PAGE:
In This Article Expand or collapse the "in this article" section Back-End Sentencing and Parole Revocation

  • Introduction
  • General Overviews
  • Parole Revocation Trends
  • Factors Explaining Parole Revocation
  • Jurisprudential Questions
  • Policy Interventions to Alter Back-End Sentencing

Criminology Back-End Sentencing and Parole Revocation
Ryken Grattet
  • LAST REVIEWED: 26 February 2020
  • LAST MODIFIED: 26 February 2020
  • DOI: 10.1093/obo/9780195396607-0277


Back-end sentencing refers to the practice of sending formerly incarcerated people back to prison for parole violations. The concept was popularized by Jeremy Travis in his book But They All Come Back: Facing the Challenges of Prisoner Reentry (2005) to sensitize researchers and policymakers to the overlooked contribution of parole violations and revocations to the increased use of incarceration during the 1980s to early 2000s. European scholars have used the term “back-door” sentences to refer to the same idea. Although revocation results in an action that is analogous to a sentence, procedures employed in revocation hearings operate under a lower standard of evidence—a “preponderance of the evidence”—and have fewer opportunities for representation and appeal than sentences given out in criminal courts. In California, where back-end sentencing had become routine by 1995, nearly half of all entries into prison annually were the result of parole board revocations rather criminal convictions. A portion of the violations that resulted in reincarceration were “technical violations,” which include noncriminal violations of a parolee’s terms of supervision, such as traveling more than 50 miles from their residence, not showing up for appointments, or associating with gang members or criminal peers. Commentators emphasized the ways that the back-end sentencing traps individuals in a “revolving door” between prison and the community supervision phases of punishment, “churning” back and forth between the two. Some research explicitly employs the term “back-end sentencing” whereas other scholarship relevant to the topic focuses on how parole systems deal with parole violators via the revocation process.

General Overviews

Despite decades of debate about front-end sentencing policy and reforms undertaken to address inconsistency, improve deterrence, and add “truth-in-sentencing,” back-end sentencing had largely escaped notice at the time Travis 2005 introduced the concept; Travis 2003 first brought attention to the scope and impact of parole revocation with an examination of the California parole system. Travis 2007 questions whether the practice of back-end sentencing rests on a coherent rationale, and Travis and Christiansen 2006 argues for research into back-end sentencing in order to reform its use. A special issue of the European Journal of Probation offers portraits of the “prisoner recall” policies in nine European counties as well as critical assessments of the practice.

  • Travis, Jeremy. 2003. Parole in California, 1980–2000: Implications for reform. Public Hearing on Parole Reform. Washington, DC: Urban Institute Justice Policy Center.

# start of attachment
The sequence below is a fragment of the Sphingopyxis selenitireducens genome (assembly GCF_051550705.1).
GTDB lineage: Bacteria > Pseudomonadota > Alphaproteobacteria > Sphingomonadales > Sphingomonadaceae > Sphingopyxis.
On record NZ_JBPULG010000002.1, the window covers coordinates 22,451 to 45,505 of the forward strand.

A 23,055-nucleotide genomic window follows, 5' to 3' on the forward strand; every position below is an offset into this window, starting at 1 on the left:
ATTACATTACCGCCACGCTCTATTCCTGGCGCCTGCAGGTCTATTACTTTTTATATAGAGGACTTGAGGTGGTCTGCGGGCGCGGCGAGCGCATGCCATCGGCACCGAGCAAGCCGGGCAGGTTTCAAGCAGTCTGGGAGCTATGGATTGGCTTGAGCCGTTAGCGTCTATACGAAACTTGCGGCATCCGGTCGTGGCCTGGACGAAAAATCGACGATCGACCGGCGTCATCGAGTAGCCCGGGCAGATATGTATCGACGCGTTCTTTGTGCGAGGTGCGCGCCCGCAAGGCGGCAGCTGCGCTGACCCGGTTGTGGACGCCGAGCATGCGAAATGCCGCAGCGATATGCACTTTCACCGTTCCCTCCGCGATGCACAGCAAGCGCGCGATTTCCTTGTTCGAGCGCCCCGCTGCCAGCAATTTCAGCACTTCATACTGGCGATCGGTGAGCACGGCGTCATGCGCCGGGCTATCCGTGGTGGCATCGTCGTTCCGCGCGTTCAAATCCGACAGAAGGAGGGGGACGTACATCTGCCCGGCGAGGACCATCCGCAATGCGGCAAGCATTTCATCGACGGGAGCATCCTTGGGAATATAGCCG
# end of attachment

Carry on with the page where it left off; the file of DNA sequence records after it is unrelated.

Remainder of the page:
Discusses California’s “experiment” with parole policies which resulted in a “revolving door” between parole supervision and prison. Recommends alternative strategies, such as reentry courts, for technical violators.

  • Travis, Jeremy. 2005. But they all come back: Facing the challenges of prisoner reentry. Washington, DC: The Urban Institute.

    Argues that by placing a large number of people under parole supervision and then returning them to prison for parole violations the United States has created a system of “back-end” sentencing that has contributed to the massive prison growth of the 1980s and 1990s. Calls for research focusing on how the revocation system works and to assess whether it enhances public safety.

  • Travis, Jeremy. 2007. Back-end sentencing: A practice in search of a rationale. Social Research: An International Quarterly 74.2: 631–644.

    Elaborates on the argument about the need for research on “back-end” sentencing and questions whether existing practices rely on a coherent rationale. Proposes that research would provide a basis for a more judicious set of policies that minimize the negative impacts of existing parole revocation practices. Available online by subscription or purchase.

  • Travis, Jeremy, and Kirsten Christiansen. 2006. Failed reentry: The challenges of back-end sentencing. Georgetown Journal on Poverty Law & Policy 13.2: 249–251.

    Critiques the lack of a national study of back-end sentencing that would assess whether the practice fulfills the public safety goals that typically orient front-end sentencing debates. Proposes a more “minimalist” approach that would restrict reincarceration to circumstances where parole violators have been convicted by criminal courts. Available online by subscription or purchase.

  • Padfield, Nicola. 2012. Special Issue: European Journal of Probation 4.1: 1–124.

    Reports on Austria, Belgium, England and Wales, France, Scotland, Germany, Italy, Slovenia, and Spain show the variety forms recall policies take. The authors are critical of how recall works in practice, citing its procedural complexity, lack of oversight, and injustice. Several authors highlight the lack of useful statistics on the practice.

back to top

Users without a subscription are not able to see the full content on this page. Please subscribe or login.

How to Subscribe

Oxford Bibliographies Online is available by subscription and perpetual access to institutions. For more information or to contact an Oxford Sales Representative click here.